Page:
47. How are pectic substances classified?
    Based on their relative degree of methylation (DM)
  48. What are the three categories of pectic substances?
    • 1. pectic acids
    • 2. pectinic acids
    • 3. pectin
  49. What are pectic acids?
    Polymers of predominantly polygalacturonic acid, free of methyl ester groups
  50. What are pectinic acids?
    Polymers of polygalacturonic acid with some degree of methylation (low methoxy pectin)
  51. What are pectins?
    Polymers of polygalacturonic acid with >50% of the carboxyl groups methylated (regular --> high methoxy pectins)
  52. What does the degree of methylation of pectin depend on?
    • The source
    • The method of extraction
  53. What does the degree of methylation of pectin have an influence on?
    On the functional properties of the polysaccharide
  54. How is pectin used in jams and jellies?
    In combination with sugar and acid, these form a gel, which in combination reduces water activity and pH to inhibit microbial growth after a mild thermal process
  55. Normally, how many carboxyl groups of pectin are methylated?
    about 50%
  56. What is the ideal pH range for pectin to form a suitable gel?
    pH 2.8-3.2
  57. What must be present for pectin to form a gel?
    Sugar, acid, and water
  58. Why does pectin form a gel under the right conditions?
    The repulsive charge of the residual carboxyl groups is reduced, while the sugar competes for water of hydration allowing the polymers to associate in a 3D manner to form a gel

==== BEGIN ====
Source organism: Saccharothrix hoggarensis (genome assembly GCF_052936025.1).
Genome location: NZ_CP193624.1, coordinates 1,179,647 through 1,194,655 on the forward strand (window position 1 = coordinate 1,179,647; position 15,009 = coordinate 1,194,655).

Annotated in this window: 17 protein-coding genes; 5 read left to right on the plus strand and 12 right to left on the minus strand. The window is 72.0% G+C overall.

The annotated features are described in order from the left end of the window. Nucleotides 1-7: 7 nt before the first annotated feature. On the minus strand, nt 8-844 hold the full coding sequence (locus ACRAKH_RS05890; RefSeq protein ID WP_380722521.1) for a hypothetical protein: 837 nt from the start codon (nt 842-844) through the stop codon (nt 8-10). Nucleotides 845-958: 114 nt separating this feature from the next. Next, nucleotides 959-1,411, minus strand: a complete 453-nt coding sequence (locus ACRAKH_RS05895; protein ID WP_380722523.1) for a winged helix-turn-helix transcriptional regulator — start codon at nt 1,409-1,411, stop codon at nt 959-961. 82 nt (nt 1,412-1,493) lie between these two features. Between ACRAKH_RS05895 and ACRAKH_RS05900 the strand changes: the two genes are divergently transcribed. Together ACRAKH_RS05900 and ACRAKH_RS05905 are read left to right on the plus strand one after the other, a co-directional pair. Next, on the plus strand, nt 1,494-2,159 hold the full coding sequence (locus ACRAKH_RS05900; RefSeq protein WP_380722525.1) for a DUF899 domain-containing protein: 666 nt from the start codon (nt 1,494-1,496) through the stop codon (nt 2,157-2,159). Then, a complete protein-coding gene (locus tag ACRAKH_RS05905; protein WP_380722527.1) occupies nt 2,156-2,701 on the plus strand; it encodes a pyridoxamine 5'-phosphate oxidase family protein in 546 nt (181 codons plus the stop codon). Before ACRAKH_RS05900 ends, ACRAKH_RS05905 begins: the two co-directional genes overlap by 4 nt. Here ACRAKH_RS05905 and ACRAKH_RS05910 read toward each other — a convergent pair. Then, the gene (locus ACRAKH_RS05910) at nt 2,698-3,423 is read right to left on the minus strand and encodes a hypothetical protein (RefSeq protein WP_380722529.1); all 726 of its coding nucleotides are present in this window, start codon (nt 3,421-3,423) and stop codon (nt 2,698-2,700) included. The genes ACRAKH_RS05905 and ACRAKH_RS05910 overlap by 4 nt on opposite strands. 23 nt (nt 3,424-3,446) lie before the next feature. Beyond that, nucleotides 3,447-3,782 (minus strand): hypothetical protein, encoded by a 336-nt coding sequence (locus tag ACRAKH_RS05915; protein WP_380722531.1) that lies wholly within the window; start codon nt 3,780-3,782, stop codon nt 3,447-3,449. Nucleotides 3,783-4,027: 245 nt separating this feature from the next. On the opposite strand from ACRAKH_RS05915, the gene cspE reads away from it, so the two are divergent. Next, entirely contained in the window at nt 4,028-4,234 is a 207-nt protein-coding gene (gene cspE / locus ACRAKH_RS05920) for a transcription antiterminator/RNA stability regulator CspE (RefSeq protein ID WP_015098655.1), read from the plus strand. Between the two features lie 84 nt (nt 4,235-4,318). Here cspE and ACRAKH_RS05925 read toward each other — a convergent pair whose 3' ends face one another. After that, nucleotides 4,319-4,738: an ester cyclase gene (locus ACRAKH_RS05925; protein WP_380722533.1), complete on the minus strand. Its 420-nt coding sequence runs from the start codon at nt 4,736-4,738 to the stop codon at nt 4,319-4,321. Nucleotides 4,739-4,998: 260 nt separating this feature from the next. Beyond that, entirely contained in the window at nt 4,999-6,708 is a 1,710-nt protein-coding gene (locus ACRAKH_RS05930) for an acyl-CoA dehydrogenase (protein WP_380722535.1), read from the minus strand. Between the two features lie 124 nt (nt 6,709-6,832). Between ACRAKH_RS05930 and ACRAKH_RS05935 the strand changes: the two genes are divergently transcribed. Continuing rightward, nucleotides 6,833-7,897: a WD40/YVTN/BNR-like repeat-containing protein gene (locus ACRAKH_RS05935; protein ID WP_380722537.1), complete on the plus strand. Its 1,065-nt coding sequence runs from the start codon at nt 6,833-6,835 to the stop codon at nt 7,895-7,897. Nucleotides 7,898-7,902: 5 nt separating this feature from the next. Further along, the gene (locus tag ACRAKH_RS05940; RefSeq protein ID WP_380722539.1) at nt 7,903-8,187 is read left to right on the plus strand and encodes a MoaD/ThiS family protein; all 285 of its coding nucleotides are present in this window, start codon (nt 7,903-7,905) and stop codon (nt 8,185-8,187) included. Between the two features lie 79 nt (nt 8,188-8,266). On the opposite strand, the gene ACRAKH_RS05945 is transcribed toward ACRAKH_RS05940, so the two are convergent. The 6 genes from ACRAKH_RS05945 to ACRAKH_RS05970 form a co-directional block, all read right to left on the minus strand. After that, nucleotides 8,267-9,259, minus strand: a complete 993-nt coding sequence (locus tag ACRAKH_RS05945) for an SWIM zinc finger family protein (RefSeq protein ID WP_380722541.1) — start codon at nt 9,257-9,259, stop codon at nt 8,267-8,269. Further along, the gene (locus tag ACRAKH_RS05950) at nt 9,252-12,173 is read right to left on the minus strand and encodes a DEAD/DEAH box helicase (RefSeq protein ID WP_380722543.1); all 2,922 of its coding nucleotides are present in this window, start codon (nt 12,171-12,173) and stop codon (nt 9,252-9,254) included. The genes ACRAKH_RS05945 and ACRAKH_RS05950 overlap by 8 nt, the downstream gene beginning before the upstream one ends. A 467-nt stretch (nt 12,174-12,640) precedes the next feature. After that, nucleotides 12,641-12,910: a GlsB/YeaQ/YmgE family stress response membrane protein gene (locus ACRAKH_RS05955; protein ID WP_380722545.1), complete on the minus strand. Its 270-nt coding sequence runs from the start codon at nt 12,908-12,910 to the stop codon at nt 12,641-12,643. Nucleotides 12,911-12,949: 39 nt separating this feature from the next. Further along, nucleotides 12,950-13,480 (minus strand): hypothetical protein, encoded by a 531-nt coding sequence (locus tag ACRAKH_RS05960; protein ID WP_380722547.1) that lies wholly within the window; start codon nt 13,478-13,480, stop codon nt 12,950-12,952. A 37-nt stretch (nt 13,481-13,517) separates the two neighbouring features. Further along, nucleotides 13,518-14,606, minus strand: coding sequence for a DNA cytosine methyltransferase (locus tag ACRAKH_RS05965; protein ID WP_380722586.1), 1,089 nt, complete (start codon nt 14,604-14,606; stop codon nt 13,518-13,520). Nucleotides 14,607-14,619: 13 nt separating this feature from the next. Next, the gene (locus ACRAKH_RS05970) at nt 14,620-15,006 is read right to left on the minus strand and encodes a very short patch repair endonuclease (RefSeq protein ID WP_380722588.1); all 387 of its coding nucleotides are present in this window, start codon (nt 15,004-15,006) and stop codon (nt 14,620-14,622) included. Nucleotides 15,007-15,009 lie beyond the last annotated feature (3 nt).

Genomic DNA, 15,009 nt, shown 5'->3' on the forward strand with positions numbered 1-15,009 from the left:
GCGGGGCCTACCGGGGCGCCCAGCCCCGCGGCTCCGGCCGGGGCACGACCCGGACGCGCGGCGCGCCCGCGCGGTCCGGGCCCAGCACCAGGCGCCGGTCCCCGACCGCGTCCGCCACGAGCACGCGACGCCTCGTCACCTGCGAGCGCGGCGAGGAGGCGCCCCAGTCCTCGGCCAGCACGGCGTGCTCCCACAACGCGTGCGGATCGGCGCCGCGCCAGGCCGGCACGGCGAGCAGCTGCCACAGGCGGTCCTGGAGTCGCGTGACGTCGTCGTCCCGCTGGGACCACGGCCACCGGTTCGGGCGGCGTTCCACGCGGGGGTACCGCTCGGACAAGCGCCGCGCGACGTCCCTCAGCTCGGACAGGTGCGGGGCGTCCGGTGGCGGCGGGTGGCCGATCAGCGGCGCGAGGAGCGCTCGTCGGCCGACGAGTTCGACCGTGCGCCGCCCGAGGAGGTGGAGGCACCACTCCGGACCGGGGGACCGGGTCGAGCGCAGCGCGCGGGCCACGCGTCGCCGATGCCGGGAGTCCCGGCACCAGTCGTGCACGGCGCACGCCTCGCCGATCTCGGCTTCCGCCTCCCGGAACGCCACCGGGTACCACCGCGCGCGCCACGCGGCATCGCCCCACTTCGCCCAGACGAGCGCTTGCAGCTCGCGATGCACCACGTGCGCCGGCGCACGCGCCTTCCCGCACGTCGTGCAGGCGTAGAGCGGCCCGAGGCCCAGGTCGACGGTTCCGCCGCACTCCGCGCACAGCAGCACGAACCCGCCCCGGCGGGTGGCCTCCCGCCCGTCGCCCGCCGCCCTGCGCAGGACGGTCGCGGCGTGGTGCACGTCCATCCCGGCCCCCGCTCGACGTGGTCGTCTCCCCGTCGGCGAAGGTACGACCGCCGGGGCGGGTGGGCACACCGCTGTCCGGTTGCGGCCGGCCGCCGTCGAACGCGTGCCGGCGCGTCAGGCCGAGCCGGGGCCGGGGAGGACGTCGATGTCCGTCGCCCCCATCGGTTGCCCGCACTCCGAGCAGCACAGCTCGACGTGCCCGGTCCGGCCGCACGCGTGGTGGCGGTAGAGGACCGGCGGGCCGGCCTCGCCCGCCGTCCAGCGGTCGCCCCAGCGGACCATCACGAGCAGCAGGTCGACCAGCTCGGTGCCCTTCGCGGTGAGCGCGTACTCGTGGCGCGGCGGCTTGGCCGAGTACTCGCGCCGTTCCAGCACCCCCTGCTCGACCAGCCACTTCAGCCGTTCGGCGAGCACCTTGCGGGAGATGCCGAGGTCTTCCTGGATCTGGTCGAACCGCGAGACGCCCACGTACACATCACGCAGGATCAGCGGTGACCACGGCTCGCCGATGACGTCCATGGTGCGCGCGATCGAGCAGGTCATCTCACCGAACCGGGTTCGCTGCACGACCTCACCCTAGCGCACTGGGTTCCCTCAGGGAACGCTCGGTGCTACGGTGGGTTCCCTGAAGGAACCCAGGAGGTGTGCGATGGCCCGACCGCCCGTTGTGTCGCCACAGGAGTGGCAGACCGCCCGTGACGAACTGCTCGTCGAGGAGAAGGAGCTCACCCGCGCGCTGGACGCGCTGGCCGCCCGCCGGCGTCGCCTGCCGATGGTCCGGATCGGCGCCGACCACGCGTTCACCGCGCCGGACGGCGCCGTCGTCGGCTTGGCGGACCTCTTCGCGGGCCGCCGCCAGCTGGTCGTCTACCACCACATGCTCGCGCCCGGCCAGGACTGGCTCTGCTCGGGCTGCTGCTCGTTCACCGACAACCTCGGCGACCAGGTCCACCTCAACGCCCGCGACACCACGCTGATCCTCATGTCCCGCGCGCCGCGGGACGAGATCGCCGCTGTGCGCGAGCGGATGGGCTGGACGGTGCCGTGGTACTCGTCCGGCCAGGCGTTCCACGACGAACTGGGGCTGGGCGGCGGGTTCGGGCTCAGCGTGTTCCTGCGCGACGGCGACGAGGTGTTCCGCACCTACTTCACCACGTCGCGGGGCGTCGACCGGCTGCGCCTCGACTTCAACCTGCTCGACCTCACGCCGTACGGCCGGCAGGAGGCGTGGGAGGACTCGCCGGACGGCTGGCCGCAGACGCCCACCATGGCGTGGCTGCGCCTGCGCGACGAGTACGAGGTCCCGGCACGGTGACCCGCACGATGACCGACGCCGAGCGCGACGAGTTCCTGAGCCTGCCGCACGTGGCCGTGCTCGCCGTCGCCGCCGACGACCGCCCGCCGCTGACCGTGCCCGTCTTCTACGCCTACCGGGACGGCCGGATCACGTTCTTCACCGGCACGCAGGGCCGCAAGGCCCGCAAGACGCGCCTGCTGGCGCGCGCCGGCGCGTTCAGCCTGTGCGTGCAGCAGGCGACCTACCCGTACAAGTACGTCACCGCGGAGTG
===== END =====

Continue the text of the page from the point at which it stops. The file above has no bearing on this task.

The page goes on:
59. Can pectin form a gel without sugar?
    Yes, but it is uneconomical as large amount are required
  60. How is most pectin obtained?
    As a by-product of the citrus and apple juice processing (orange/grapefruit peels or apple pomace) being extracted using dilute acid
  61. Why is acid extraction required for pectin?
    Because the methyl groups are labile and are readily lost at neutral or basic pH
  62. What does the degree of methylation of pectin determine?
    Both quality and price of pectin
  63. What is the typical use for pectins with a DM of about 50?
    Serve well for jellies (no suspended material) where the rate of gel setting is of no major consequence
  64. What is the typical use for pectins with a DM of >74?
    For jams, which contain particulate matter, a rapid setting or high methoxy pectin is usually required
  65. What is different about high methoxy pectin?
    • Requires special extraction procedures and will set at higher temperatures
    • Useful in preventing particulate material from settling out (more expensive)
  66. What are low methoxy pectins useful in the manufacturing of?
    Diet jams and jellies
  67. How are very low methoxy pectins produced?
    By controlled hydrolysis of the methyl group using either alkaline conditions or using the enzyme pectin methyl esterase
  68. How is a gel produced in very low methoxy pectins?
    Much like in CMC, a gel can be produced using divalent ions to crosslink the polymers at the carboxyl groups
  69. What's required for low methoxy pectins to produce a gel?
    • No sugar needed
    • pH range is much broader
  70. What is required for diet (low sugar) jams/jellies to be self stable?
    Antimicrobial agents (like benzoic acid or proprionic acids) are generally required to compensate for the missing osmotic (water activity) reduction hurdle when sugar is not used in the product
  71. Where do seed gums come from?
    Seeds of some plants contain unique polysaccharides called gums rather than starch as their germination energy source
  72. What are the 2 important seed gums?
    Guar gum and locust bean gum
  73. Both important seed gums are what?
    • Galactomannans (polymers of galactose and mannose)
    • Important ancillary hydrocolloids used in foods